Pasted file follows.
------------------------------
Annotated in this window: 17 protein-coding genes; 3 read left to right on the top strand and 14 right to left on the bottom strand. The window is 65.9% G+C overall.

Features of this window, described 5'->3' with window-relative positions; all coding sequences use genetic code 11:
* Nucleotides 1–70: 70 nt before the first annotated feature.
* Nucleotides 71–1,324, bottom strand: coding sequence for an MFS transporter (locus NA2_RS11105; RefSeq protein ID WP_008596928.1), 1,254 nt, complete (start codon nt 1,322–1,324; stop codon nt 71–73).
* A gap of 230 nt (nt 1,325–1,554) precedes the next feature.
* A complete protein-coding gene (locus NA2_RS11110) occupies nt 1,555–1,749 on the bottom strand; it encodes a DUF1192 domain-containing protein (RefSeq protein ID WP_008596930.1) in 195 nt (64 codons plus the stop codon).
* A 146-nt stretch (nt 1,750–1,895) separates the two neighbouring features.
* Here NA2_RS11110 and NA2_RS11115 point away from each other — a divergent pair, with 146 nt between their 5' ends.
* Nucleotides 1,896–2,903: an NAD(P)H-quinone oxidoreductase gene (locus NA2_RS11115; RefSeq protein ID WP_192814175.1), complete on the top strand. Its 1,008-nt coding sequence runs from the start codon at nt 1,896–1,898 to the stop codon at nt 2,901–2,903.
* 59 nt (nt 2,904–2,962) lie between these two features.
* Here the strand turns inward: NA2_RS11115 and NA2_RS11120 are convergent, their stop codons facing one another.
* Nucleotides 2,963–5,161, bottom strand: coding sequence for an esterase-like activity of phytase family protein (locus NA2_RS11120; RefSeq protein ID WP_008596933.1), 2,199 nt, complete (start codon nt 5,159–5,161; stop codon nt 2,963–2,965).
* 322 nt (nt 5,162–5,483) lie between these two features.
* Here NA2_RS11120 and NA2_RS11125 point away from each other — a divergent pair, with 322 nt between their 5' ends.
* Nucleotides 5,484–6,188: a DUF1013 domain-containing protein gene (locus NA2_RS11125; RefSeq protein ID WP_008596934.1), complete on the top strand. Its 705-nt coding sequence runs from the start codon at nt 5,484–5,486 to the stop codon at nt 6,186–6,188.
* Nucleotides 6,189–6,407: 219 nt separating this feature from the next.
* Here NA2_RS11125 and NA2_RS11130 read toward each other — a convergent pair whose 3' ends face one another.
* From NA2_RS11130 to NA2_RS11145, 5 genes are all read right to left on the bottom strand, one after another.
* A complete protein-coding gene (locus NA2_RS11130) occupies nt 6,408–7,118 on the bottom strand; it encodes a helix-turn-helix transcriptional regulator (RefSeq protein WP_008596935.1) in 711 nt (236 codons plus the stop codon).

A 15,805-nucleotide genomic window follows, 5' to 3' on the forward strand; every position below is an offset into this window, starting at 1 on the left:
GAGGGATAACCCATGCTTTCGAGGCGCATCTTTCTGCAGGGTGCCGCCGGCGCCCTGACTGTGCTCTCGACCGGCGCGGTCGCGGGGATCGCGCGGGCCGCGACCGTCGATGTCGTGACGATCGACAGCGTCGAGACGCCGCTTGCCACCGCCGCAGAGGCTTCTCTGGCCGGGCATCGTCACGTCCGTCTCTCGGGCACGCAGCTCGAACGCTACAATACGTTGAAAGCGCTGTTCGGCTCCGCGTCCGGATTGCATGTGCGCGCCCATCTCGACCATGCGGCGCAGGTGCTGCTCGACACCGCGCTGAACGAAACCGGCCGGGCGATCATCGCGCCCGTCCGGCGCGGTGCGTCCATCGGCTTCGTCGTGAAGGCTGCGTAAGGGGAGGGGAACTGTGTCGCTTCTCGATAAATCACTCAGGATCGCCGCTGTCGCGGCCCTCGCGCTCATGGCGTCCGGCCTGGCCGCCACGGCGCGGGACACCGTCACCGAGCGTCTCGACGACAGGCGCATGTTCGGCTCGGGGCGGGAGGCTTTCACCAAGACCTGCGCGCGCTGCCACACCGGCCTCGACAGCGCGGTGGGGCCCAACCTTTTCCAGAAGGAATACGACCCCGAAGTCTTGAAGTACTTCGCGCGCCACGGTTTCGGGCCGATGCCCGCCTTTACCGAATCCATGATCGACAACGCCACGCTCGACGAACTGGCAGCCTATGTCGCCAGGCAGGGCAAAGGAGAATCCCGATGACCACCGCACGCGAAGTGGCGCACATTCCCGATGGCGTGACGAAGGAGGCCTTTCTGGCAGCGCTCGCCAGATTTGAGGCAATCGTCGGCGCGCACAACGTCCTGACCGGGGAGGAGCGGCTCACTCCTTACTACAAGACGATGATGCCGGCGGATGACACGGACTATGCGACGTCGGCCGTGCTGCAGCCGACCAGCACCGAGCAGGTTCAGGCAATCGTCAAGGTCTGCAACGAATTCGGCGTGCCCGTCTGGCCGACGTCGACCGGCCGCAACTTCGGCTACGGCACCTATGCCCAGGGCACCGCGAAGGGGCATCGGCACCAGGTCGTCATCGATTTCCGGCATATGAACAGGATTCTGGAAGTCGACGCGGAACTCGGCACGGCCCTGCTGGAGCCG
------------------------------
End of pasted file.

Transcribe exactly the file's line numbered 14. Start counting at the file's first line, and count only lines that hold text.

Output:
* Here NA2_RS11120 and NA2_RS11125 point away from each other — a divergent pair, with 322 nt between their 5' ends.